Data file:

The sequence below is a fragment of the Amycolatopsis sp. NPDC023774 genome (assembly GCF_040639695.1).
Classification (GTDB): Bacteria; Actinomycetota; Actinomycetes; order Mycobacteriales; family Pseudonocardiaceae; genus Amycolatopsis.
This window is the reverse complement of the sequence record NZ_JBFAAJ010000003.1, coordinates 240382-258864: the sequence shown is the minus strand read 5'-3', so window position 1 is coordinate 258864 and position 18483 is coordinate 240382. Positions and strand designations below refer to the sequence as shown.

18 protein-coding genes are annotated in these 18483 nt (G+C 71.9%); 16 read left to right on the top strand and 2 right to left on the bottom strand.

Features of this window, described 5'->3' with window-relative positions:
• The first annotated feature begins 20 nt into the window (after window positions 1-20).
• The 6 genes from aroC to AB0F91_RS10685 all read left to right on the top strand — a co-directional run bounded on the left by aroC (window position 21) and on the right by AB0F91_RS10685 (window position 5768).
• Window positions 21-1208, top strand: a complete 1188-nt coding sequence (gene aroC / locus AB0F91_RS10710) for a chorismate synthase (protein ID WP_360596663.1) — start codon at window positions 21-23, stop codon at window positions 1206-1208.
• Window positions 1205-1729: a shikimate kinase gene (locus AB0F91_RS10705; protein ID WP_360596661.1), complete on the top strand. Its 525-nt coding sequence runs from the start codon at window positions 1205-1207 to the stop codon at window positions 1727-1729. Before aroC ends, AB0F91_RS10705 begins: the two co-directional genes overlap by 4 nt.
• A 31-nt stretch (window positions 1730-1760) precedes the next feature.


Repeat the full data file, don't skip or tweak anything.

The sequence below is a fragment of the Amycolatopsis sp. NPDC023774 genome (assembly GCF_040639695.1).
Classification (GTDB): Bacteria; Actinomycetota; Actinomycetes; order Mycobacteriales; family Pseudonocardiaceae; genus Amycolatopsis.
This window is the reverse complement of the sequence record NZ_JBFAAJ010000003.1, coordinates 240382-258864: the sequence shown is the minus strand read 5'-3', so window position 1 is coordinate 258864 and position 18483 is coordinate 240382. Positions and strand designations below refer to the sequence as shown.

18 protein-coding genes are annotated in these 18483 nt (G+C 71.9%); 16 read left to right on the top strand and 2 right to left on the bottom strand.

Features of this window, described 5'->3' with window-relative positions:
• The first annotated feature begins 20 nt into the window (after window positions 1-20).
• The 6 genes from aroC to AB0F91_RS10685 all read left to right on the top strand — a co-directional run bounded on the left by aroC (window position 21) and on the right by AB0F91_RS10685 (window position 5768).
• Window positions 21-1208, top strand: a complete 1188-nt coding sequence (gene aroC / locus AB0F91_RS10710) for a chorismate synthase (protein ID WP_360596663.1) — start codon at window positions 21-23, stop codon at window positions 1206-1208.
• Window positions 1205-1729: a shikimate kinase gene (locus AB0F91_RS10705; protein ID WP_360596661.1), complete on the top strand. Its 525-nt coding sequence runs from the start codon at window positions 1205-1207 to the stop codon at window positions 1727-1729. Before aroC ends, AB0F91_RS10705 begins: the two co-directional genes overlap by 4 nt.
• A 31-nt stretch (window positions 1730-1760) precedes the next feature.